"[Jacobs] was a guy I've known for many years from when I was a young man in Cuba," Taylor said. "He played baseball in Cuba many years there. I remember watching him and I used to say, 'Someday I wish I could play baseball like that man.' I remember him playing in Cuba as a good hitter, a good second baseman with a lot of speed. One thing I liked about him, he hustled. He played baseball how you're supposed to play baseball. I enjoyed watching him play. When I signed into professional baseball, I was a reserve in Havana. I got traded to the same team where he played second base, and I finally got to practice with him to learn how to play second base."
Minoso cited Jacobs as his reason for attending the event. A friendship made over 50 years ago lured the Cuban great to the reunion.
"It's beautiful to be here," Minoso said. "I didn't come here for money, not for anything. [I came for] a good friend, Spook Jacobs, the second baseman. I remember him very well, because I used to hate the way he hit us! He used to be a crazy hitter in Cuba. I used to hit .260, .280, he used to hit .300 easy! [It amazed me] he wasn't in the big leagues. I used to say, 'Geez this guy is a hell of a hitter. How does nobody take him in the big leagues?' Finally he made it. He's a good person. That's the reason I am here."
Naranjo had the opportunity to host Jacobs while he was in Florida for the recent Cuban Sports Hall of Fame induction ceremonies. Naranjo recounted how he reunited with Jacobs.
"I had a call from some time back that Spook Jacobs was coming to Miami because he was being nominated into the Cuban Sports Hall of Fame," Naranjo said. "Bobby Bragan called me and let me know he was coming to Florida, for me to give him a call. Bob, Spook and I met for the first time 1952. Spook went to play second base for us, Bobby was our manger and it was my first year in winter ball in Cuba. I told Spook he was welcome to stay with me for this occasion. Spook was kind enough to visit. In response to that, Spook called to invite me to come to Philadelphia, and here I am."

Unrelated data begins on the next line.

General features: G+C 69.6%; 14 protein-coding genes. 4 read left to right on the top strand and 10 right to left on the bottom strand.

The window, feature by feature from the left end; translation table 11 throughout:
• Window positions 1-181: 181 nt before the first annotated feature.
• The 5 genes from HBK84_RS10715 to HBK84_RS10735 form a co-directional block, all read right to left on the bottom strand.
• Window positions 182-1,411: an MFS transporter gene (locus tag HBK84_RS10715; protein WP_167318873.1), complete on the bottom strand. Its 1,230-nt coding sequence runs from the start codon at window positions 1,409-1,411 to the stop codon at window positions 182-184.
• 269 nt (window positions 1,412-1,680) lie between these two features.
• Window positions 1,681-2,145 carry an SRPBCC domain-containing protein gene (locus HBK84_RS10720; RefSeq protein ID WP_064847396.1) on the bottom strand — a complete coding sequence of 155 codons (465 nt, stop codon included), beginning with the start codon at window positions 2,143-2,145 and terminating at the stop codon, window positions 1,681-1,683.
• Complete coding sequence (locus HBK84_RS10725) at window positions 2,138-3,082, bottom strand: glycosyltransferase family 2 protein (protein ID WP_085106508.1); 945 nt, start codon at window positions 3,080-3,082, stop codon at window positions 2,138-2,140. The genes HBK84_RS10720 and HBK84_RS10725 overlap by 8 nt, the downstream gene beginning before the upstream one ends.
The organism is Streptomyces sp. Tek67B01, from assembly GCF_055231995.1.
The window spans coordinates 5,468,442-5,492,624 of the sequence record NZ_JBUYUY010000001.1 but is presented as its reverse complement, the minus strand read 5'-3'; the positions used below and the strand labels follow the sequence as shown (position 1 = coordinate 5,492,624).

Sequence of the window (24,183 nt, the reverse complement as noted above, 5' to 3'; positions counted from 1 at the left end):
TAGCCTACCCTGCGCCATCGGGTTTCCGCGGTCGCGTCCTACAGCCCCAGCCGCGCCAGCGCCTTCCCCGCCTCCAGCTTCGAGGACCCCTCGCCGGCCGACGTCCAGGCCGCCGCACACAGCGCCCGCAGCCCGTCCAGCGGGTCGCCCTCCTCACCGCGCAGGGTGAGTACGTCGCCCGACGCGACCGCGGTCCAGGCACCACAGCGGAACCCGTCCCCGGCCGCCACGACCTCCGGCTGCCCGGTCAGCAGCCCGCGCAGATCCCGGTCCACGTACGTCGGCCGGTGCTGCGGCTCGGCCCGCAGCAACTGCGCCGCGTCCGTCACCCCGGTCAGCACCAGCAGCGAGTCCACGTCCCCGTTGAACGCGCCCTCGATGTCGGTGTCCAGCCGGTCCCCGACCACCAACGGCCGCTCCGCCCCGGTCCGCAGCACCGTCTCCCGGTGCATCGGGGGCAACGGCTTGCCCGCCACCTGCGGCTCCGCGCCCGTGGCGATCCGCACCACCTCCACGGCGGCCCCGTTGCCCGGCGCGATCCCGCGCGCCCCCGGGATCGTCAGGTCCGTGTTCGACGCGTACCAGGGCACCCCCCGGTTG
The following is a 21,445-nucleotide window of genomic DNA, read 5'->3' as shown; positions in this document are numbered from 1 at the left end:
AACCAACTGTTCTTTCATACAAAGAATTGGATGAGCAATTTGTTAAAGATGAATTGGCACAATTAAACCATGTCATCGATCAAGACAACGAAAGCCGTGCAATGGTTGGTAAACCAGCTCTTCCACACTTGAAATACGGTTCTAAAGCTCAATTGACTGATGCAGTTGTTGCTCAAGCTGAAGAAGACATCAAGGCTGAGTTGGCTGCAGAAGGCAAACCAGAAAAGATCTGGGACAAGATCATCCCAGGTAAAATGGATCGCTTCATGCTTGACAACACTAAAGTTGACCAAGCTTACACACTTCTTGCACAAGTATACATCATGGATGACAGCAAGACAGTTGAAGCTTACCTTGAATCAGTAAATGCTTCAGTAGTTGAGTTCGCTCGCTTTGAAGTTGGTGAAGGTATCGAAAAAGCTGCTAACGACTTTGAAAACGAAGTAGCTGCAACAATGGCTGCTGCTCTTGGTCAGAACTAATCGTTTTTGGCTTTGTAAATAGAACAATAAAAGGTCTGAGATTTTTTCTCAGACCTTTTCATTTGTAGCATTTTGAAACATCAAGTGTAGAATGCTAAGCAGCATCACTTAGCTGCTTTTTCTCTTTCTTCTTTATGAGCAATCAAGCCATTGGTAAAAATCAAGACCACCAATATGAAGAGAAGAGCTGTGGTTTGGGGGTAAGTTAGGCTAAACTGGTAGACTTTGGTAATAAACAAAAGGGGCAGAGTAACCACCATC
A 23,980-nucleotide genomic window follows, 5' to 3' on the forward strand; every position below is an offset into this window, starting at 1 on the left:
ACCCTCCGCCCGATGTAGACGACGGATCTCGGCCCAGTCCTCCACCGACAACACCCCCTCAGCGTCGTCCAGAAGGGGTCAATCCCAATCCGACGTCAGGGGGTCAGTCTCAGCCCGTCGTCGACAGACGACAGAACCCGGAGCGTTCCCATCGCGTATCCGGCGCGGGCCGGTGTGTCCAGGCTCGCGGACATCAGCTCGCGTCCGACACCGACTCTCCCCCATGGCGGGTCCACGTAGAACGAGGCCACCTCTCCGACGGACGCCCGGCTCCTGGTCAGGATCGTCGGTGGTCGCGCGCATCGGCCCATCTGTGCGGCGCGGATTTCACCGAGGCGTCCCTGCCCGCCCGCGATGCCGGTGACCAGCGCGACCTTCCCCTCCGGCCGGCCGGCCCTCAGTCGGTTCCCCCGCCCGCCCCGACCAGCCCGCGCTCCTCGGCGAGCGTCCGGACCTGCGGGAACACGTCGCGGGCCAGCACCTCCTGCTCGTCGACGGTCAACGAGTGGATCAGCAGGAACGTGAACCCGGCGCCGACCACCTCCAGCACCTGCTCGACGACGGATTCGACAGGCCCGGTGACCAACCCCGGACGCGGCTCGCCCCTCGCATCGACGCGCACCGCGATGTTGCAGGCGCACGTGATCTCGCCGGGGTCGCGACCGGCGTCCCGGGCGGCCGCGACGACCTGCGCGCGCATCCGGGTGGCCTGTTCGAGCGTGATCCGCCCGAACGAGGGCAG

"I was very happy they could come up from Florida and Chicago for me," Jacobs said. "I was excited to see Minnie. We played against each other in Havana for six winters. We battled back and forth, good naturedly of course. Being in Havana, most of the American players stayed with each other and didn't associate with the Cuban players, not because we didn't want to, but that is where we were supposed to stay. The only time we got to talk with the Cuban players was either during the ballgame or at the ballpark. I thought it was a shame that we didn't associate with the Cuban players while we were there. It was very nice to be able to spend time with the Cuban players here today."
Minoso relished his recent encounter in Miami with Jacobs for the Cuban Sports Hall of Fame induction. They spent many hours reminiscing on their playing days and their lives after baseball.
"We met again in Miami for the Cuban Sports Hall of Fame Banquet," Minoso said. "It was the first time through all of those years that we were together. We ate dinner together with Naranjo. We played dominoes and I cooked chicken and rice. It was great to have the opportunity to talk so long with Jacobs. He has a great family, his wife and his son."
The event, which was sponsored by the Philadelphia Athletics Historical Society served to not only celebrate the merits of their efforts in Cuba over a half-century ago, but to raise funds for the volunteer organization. The Historical Society is a tremendous resource for the fan and researcher alike, with a wonderful museum in Hatboro that showcases the history of the Philadelphia Athletics as well as baseball from that time period. The members of the society went through great efforts to organize the event and should be commended for a job well done. The atmosphere was friendly and inviting. One could gain a sense that they were surrounded by many others who shared the same love for the national pastime. Naranjo summed up his feelings for the event, which were also shared by the other three former Major Leaguers in attendance.
"I've been away so long, it's like coming back again to the old times when people really know about you, and you find out that you are still welcome."
|Bobby Shantz, Minnie Minoso, Tony Taylor|